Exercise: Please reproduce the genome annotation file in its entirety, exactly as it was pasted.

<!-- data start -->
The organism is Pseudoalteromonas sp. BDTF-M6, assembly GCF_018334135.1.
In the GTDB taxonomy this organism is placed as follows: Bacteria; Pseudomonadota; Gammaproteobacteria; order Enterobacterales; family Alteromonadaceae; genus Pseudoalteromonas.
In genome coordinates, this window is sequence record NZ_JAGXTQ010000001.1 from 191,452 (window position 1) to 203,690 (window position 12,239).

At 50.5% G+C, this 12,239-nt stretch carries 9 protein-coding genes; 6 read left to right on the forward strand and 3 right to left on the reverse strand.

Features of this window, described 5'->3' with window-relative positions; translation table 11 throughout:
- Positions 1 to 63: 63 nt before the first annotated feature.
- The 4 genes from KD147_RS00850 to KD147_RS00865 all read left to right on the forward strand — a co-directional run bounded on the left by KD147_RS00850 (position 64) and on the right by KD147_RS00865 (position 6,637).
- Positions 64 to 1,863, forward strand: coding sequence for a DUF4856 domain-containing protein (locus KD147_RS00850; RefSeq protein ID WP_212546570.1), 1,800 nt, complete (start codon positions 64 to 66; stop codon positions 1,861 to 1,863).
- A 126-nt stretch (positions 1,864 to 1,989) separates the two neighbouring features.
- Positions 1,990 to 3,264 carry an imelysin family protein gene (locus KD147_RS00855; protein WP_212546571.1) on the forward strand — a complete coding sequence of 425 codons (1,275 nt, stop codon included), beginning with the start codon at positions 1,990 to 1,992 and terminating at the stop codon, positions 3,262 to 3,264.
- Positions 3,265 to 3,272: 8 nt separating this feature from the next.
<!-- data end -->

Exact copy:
The organism is Pseudoalteromonas sp. BDTF-M6, assembly GCF_018334135.1.
In the GTDB taxonomy this organism is placed as follows: Bacteria; Pseudomonadota; Gammaproteobacteria; order Enterobacterales; family Alteromonadaceae; genus Pseudoalteromonas.
In genome coordinates, this window is sequence record NZ_JAGXTQ010000001.1 from 191,452 (window position 1) to 203,690 (window position 12,239).

At 50.5% G+C, this 12,239-nt stretch carries 9 protein-coding genes; 6 read left to right on the forward strand and 3 right to left on the reverse strand.

Features of this window, described 5'->3' with window-relative positions; translation table 11 throughout:
- Positions 1 to 63: 63 nt before the first annotated feature.
- The 4 genes from KD147_RS00850 to KD147_RS00865 all read left to right on the forward strand — a co-directional run bounded on the left by KD147_RS00850 (position 64) and on the right by KD147_RS00865 (position 6,637).
- Positions 64 to 1,863, forward strand: coding sequence for a DUF4856 domain-containing protein (locus KD147_RS00850; RefSeq protein ID WP_212546570.1), 1,800 nt, complete (start codon positions 64 to 66; stop codon positions 1,861 to 1,863).
- A 126-nt stretch (positions 1,864 to 1,989) separates the two neighbouring features.
- Positions 1,990 to 3,264 carry an imelysin family protein gene (locus KD147_RS00855; protein WP_212546571.1) on the forward strand — a complete coding sequence of 425 codons (1,275 nt, stop codon included), beginning with the start codon at positions 1,990 to 1,992 and terminating at the stop codon, positions 3,262 to 3,264.
- Positions 3,265 to 3,272: 8 nt separating this feature from the next.